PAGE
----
Federal News in Brief

Head Start Proposes Backing Off Mandate to Extend Operating Hours

By Christina A. Samuels — April 30, 2019 1 min read
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Head Start no longer wants to require center-based programs to offer 1,020 hours per school year—the most contentious part of new performance standards issued in 2016 but never put into effect.

The federally funded preschool program for children from low-income families has released a “notice of proposed rulemaking” seeking comments until May 28 on its proposal to roll back the mandate.

In the notice, Head Start notes that Congress has never allocated the more than $1 billion that centers would need to expand operating hours without having to make drastic cuts in the number of children and families served. Nearly 1 million children and pregnant women were served by Head Start in fiscal 2018.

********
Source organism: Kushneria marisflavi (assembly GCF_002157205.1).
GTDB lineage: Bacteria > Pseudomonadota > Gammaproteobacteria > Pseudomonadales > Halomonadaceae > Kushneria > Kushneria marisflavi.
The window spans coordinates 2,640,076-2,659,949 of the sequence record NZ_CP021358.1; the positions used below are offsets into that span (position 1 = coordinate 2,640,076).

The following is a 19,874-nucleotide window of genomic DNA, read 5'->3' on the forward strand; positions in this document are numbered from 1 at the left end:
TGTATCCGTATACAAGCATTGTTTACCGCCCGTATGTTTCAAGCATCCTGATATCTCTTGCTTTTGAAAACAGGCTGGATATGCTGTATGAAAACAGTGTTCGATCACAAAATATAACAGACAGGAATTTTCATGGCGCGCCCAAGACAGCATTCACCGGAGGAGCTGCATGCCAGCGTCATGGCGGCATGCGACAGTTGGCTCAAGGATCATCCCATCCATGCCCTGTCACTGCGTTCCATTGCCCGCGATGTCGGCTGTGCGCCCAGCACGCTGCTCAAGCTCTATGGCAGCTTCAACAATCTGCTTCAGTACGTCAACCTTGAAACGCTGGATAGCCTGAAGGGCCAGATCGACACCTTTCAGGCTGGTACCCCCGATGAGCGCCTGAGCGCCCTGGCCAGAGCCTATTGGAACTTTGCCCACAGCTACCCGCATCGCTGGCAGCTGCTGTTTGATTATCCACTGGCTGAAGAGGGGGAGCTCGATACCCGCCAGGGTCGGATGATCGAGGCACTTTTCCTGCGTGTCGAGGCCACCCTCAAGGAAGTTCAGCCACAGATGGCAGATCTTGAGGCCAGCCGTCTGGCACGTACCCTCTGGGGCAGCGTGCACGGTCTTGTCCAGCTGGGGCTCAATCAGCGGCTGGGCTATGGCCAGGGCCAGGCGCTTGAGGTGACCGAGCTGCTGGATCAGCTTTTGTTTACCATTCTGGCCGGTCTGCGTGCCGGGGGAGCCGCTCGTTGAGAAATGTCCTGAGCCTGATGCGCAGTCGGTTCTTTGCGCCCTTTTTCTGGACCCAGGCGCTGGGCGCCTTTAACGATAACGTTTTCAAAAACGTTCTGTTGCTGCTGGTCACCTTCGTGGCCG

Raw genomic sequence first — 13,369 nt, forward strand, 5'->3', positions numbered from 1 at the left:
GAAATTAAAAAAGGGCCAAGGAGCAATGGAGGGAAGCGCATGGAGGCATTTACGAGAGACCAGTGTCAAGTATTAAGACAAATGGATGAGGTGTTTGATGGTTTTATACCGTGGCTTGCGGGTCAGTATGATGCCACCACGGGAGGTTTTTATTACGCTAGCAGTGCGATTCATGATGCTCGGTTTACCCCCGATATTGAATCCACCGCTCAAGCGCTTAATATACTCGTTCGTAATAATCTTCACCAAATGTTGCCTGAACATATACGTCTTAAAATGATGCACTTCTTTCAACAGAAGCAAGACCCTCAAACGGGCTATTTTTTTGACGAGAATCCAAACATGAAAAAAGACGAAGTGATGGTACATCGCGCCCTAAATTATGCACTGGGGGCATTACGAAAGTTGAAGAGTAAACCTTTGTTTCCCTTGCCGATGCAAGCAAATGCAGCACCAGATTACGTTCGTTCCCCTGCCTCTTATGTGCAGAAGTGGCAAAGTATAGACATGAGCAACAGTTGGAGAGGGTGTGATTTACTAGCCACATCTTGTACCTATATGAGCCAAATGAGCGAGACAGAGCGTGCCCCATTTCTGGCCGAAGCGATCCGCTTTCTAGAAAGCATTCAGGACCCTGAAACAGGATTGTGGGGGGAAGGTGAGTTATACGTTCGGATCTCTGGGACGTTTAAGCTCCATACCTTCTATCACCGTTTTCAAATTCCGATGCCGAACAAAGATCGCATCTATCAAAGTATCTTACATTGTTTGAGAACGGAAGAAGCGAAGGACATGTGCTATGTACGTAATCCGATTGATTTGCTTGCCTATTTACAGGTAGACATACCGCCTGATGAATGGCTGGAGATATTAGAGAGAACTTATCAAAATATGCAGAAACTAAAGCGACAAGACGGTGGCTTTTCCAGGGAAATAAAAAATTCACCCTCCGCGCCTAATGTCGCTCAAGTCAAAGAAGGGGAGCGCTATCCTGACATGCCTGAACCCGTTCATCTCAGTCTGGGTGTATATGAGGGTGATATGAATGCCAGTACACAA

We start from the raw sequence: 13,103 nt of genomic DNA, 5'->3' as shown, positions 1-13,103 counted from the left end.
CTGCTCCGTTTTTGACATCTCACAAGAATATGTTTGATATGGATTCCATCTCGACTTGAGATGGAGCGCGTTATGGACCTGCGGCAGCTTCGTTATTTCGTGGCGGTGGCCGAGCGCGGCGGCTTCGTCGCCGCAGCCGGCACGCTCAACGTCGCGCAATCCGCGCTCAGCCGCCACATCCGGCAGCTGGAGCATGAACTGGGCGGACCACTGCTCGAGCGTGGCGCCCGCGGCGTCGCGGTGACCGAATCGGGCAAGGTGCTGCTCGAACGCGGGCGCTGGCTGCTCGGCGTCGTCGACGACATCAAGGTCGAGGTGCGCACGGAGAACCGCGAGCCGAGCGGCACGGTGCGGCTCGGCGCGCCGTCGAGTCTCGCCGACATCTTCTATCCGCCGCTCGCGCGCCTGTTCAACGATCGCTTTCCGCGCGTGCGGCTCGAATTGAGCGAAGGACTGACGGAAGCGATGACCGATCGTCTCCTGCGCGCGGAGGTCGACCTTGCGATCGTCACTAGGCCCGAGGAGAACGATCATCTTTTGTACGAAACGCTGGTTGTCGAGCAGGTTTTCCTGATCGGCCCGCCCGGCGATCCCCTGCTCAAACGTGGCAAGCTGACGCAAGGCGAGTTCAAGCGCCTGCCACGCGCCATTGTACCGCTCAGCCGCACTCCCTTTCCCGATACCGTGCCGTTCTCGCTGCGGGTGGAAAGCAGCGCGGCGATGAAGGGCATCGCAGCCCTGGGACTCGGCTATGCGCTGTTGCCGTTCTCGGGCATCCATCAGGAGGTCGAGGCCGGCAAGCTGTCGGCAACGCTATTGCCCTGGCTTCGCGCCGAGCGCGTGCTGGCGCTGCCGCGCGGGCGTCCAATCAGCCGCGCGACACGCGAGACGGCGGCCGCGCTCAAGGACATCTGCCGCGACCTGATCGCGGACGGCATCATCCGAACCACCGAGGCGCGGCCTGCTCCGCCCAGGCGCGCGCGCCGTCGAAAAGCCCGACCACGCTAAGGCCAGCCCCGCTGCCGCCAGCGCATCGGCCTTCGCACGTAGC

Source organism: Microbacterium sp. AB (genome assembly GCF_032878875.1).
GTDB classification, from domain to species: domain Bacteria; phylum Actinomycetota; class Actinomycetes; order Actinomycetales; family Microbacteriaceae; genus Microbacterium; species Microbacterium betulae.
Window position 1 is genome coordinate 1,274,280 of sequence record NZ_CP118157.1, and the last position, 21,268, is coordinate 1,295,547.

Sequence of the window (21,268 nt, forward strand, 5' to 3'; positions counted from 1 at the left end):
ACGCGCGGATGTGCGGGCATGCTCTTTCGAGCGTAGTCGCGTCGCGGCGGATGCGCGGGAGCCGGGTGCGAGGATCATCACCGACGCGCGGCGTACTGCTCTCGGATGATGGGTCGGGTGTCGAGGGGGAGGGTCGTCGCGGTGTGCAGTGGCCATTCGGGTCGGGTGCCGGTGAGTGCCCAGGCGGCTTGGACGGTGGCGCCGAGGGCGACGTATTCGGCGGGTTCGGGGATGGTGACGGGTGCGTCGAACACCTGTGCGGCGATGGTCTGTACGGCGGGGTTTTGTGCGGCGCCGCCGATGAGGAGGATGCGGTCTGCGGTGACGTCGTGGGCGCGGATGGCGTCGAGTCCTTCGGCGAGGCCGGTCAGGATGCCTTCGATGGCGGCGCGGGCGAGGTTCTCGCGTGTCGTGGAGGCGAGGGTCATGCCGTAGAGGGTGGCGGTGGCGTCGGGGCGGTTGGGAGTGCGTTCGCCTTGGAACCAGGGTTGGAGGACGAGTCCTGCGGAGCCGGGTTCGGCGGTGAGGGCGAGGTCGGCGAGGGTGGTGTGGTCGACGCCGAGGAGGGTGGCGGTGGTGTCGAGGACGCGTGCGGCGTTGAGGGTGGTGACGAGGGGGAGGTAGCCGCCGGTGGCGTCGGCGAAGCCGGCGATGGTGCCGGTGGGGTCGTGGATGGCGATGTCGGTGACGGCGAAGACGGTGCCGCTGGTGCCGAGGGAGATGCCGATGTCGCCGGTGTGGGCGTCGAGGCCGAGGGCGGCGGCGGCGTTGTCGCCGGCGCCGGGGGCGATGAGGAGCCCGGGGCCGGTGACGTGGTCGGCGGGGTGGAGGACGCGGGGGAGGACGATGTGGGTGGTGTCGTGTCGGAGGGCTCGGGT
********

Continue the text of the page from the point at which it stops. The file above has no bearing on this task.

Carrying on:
Head Start has already put the mandate on hold once. Half the nation’s center-based programs were supposed to move to longer operating hours by this coming August, with the remainder offering longer hours by 2021.

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A version of this article appeared in the May 01, 2019 edition of Education Week as Head Start Proposes Backing Off Mandate to Extend Operating Hours


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